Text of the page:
Spain play Czech Republic and Lithuania in the upcoming week, not seemingly two of the most daunting prospects they have ever faced, but there seems to be (I can’t believe I’m actually writing this) a shortage of class up front at the moment. Now when I say that, I mean a lack of quality players in form, not simply quality players, whom they have in abundance.
This was apparent in last month’s match against Colombia, where the lack of a cutting edge showed up more than the 1-0 scoreline suggested. 17 goals in 28 games for David Villa would seem to indicate a man on form, but he has not scored since a rather easy 3-0 victory against a depleted Mallorca side on the 26th February. For the national team, he is tuck on 44 goals (the same number as Raul) and perhaps is having diffuculty on the mental side of things, trying to overcome this barrier. Fernando Torres, meanwhile, kicked out of the national team’s starting line-up towards the end of the World Cup, has done little to suggest he merits regaining his place. His barren streak extends even further than his teammate’s, with his last goal coming in a routine 3-0 win over Wolves (he actually got two in that game), then the Premier League’s bottom side. ‘The Kid’ has had a total of 99 shots in the league this season, with merely 9 finding the back of the net. In fact, in his last five matches for Chelsea, the club for whom he signed for £50m on the last day of the January transfer window, he has had one, yes, one shot on target.
The solution? Fernando Llorente. Very different in style to his two strike partners, with Villa prefering to cut in from the left and Torres playing as a complete striker, Llorente appears to be a tall, bustling traditional centre-forward. The 26-year-old struck two goals in October as Spain beat Lithuania 3-1. His aerial prowess is invaluable, but also deflects from the fact he has a considered touch and all-round awareness (the player himself has confessed to being a hot-heeled winger in his youth, before a growth spurt shifted him into the central striking position). So, if Spain want to play to feet, they can use Llorente to build up attacks, but can also feed the play wide – more options make them less obvious to anticipate.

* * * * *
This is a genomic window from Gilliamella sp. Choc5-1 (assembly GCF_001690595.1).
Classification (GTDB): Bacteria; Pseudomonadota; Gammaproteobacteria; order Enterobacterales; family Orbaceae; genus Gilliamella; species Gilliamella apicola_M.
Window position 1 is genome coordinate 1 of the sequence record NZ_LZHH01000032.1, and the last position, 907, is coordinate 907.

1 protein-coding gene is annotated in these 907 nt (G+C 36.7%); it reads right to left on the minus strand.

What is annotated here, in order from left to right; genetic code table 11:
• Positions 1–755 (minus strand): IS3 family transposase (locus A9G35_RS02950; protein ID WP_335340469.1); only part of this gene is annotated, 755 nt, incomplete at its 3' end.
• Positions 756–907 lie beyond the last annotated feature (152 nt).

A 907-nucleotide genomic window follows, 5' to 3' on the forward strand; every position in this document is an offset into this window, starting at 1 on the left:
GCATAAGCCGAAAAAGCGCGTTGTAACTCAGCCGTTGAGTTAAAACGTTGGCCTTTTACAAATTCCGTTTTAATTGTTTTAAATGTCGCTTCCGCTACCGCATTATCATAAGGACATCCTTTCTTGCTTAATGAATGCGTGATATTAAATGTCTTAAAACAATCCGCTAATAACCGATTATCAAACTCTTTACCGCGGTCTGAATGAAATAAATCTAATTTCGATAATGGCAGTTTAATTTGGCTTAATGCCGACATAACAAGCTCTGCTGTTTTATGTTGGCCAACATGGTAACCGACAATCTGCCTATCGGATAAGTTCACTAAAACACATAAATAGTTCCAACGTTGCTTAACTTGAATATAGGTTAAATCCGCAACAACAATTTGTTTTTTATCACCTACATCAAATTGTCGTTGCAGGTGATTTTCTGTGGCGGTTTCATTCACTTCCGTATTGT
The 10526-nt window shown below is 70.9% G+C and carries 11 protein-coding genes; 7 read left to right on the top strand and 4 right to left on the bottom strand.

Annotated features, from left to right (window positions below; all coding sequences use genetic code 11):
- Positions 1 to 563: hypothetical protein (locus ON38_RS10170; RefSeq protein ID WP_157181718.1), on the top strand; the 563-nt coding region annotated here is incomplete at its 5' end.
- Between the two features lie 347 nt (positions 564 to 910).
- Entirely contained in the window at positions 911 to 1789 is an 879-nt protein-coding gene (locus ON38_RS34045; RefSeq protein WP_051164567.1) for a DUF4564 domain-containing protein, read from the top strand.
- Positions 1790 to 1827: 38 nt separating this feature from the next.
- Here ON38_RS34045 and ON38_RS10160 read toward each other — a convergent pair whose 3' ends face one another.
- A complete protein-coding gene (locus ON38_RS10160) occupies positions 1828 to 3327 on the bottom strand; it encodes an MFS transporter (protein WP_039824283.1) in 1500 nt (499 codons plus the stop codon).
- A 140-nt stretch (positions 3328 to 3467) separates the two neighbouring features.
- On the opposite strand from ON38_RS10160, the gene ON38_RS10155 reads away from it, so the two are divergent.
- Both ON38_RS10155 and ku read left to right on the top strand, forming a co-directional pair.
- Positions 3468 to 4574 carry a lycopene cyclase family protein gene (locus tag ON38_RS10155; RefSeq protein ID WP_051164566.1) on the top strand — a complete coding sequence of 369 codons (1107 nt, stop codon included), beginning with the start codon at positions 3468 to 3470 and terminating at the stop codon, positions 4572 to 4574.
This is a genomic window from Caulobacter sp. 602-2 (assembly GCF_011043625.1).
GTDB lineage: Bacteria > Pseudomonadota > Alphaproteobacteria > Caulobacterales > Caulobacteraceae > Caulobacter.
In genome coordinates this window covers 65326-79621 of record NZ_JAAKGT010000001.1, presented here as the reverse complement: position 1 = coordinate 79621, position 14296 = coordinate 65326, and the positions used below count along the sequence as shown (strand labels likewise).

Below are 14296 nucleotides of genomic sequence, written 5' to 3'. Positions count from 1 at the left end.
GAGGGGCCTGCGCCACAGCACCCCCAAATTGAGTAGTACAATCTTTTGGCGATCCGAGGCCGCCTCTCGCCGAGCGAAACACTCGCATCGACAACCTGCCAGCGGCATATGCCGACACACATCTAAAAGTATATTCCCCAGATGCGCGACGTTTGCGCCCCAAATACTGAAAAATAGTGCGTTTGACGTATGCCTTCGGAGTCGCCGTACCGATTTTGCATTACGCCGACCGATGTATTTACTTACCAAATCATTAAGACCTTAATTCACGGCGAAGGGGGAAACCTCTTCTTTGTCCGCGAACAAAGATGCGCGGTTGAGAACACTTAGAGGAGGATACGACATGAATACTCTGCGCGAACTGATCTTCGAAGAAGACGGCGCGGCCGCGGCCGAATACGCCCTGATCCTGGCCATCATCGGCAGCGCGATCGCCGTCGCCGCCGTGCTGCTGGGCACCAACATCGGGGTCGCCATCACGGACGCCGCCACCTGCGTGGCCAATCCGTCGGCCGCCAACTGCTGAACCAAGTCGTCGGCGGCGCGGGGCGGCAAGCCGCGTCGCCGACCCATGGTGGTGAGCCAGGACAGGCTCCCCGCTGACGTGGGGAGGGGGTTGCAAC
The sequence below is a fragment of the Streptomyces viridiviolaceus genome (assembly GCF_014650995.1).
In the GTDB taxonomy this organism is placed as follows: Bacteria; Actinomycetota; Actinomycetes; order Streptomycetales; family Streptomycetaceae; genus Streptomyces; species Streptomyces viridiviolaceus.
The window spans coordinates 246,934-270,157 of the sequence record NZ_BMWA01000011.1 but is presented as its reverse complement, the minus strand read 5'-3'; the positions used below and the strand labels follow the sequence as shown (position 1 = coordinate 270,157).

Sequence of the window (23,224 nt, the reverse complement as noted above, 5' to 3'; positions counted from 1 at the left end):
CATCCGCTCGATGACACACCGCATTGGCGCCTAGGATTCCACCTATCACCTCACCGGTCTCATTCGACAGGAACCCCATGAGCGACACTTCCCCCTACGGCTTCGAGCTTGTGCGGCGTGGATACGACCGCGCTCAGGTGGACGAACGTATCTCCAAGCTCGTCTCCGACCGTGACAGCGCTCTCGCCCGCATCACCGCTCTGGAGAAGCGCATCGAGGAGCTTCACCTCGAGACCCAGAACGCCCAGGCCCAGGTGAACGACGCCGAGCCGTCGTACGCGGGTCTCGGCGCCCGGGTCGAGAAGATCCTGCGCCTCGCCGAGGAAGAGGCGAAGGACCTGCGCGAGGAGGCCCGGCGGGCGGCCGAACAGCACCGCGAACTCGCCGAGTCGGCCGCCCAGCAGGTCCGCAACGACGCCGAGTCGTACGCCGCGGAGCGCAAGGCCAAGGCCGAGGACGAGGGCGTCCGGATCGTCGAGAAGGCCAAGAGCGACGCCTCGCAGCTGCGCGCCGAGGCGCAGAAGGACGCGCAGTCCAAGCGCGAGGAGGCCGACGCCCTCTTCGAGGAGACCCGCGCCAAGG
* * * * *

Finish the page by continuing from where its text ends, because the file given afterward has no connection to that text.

The stats are firmly stacked against a Czech Republic victory in this game, with their only away win against Spain coming in 1988, a time when ‘Faith’ by George Michael was topping the charts. Their last win against their Iberian opponents in a 3-2 victory for Czechoslovakia in a UEFA European Championship qualifier in Prague on November 14, 1990. Spain have also won their last nine competitive fixtures since losing 1-0 to Switzerland in their opening game of last summer’s World Cup finals. However, there is one reason for the Czechs to be optimistic. Spain’s record in 13 games against Czechoslovakia and the Czech Republic reads W5 D1 L7.
It might seem like an easy game on paper, but with their two best strikers out of form to say the least, Spain may just have to rely on the firepower of Fernando Llorente to get them through this game.